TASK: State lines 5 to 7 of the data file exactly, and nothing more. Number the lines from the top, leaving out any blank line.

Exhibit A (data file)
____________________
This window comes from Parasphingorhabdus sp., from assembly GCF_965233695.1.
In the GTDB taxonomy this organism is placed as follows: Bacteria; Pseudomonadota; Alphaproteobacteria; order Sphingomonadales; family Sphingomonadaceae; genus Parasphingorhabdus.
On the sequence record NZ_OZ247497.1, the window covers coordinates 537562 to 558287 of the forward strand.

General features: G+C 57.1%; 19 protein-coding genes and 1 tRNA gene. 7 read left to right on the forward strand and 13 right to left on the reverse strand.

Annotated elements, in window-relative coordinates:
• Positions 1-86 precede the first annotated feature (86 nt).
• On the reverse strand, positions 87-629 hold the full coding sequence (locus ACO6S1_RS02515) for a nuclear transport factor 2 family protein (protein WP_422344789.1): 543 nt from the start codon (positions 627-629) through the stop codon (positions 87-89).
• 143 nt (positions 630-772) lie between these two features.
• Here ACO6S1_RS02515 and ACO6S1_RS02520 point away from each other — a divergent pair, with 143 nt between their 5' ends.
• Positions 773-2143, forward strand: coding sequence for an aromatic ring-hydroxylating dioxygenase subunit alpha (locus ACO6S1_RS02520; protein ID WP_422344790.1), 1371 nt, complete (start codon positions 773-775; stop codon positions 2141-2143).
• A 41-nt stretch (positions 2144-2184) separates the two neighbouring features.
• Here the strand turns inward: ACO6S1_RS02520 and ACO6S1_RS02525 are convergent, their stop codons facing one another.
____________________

Annotated elements, in window-relative coordinates:
• Positions 1-86 precede the first annotated feature (86 nt).
• On the reverse strand, positions 87-629 hold the full coding sequence (locus ACO6S1_RS02515) for a nuclear transport factor 2 family protein (protein WP_422344789.1): 543 nt from the start codon (positions 627-629) through the stop codon (positions 87-89).